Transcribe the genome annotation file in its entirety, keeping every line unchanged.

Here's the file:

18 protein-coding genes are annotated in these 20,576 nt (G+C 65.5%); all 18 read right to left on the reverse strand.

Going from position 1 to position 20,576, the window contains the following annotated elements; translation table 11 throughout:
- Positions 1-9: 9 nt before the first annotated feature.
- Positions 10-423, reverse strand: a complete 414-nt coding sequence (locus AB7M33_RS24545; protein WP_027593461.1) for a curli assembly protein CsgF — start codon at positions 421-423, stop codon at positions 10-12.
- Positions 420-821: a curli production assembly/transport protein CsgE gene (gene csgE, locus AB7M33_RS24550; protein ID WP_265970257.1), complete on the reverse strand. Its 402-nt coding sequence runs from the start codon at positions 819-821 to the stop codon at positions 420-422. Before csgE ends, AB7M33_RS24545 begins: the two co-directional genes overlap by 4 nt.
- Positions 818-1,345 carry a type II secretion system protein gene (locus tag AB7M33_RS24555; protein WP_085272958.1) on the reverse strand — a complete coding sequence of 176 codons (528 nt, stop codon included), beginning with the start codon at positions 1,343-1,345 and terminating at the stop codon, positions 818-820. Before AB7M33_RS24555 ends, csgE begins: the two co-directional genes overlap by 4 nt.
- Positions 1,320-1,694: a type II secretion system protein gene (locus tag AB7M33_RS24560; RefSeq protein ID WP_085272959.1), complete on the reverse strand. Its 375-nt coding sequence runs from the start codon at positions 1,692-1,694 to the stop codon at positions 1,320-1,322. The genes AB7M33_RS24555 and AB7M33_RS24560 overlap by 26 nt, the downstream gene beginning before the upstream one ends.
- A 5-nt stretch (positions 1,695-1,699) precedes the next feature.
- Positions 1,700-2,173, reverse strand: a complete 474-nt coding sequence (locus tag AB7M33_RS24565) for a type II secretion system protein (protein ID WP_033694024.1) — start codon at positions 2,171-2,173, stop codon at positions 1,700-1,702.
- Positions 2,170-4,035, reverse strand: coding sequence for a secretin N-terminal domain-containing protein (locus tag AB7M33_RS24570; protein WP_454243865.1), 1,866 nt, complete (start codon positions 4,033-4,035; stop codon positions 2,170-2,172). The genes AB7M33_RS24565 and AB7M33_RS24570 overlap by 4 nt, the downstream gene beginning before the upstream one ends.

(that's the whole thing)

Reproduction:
18 protein-coding genes are annotated in these 20,576 nt (G+C 65.5%); all 18 read right to left on the reverse strand.

Going from position 1 to position 20,576, the window contains the following annotated elements; translation table 11 throughout:
- Positions 1-9: 9 nt before the first annotated feature.
- Positions 10-423, reverse strand: a complete 414-nt coding sequence (locus AB7M33_RS24545; protein WP_027593461.1) for a curli assembly protein CsgF — start codon at positions 421-423, stop codon at positions 10-12.
- Positions 420-821: a curli production assembly/transport protein CsgE gene (gene csgE, locus AB7M33_RS24550; protein ID WP_265970257.1), complete on the reverse strand. Its 402-nt coding sequence runs from the start codon at positions 819-821 to the stop codon at positions 420-422. Before csgE ends, AB7M33_RS24545 begins: the two co-directional genes overlap by 4 nt.
- Positions 818-1,345 carry a type II secretion system protein gene (locus tag AB7M33_RS24555; protein WP_085272958.1) on the reverse strand — a complete coding sequence of 176 codons (528 nt, stop codon included), beginning with the start codon at positions 1,343-1,345 and terminating at the stop codon, positions 818-820. Before AB7M33_RS24555 ends, csgE begins: the two co-directional genes overlap by 4 nt.
- Positions 1,320-1,694: a type II secretion system protein gene (locus tag AB7M33_RS24560; RefSeq protein ID WP_085272959.1), complete on the reverse strand. Its 375-nt coding sequence runs from the start codon at positions 1,692-1,694 to the stop codon at positions 1,320-1,322. The genes AB7M33_RS24555 and AB7M33_RS24560 overlap by 26 nt, the downstream gene beginning before the upstream one ends.
- A 5-nt stretch (positions 1,695-1,699) precedes the next feature.
- Positions 1,700-2,173, reverse strand: a complete 474-nt coding sequence (locus tag AB7M33_RS24565) for a type II secretion system protein (protein ID WP_033694024.1) — start codon at positions 2,171-2,173, stop codon at positions 1,700-1,702.
- Positions 2,170-4,035, reverse strand: coding sequence for a secretin N-terminal domain-containing protein (locus tag AB7M33_RS24570; protein WP_454243865.1), 1,866 nt, complete (start codon positions 4,033-4,035; stop codon positions 2,170-2,172). The genes AB7M33_RS24565 and AB7M33_RS24570 overlap by 4 nt, the downstream gene beginning before the upstream one ends.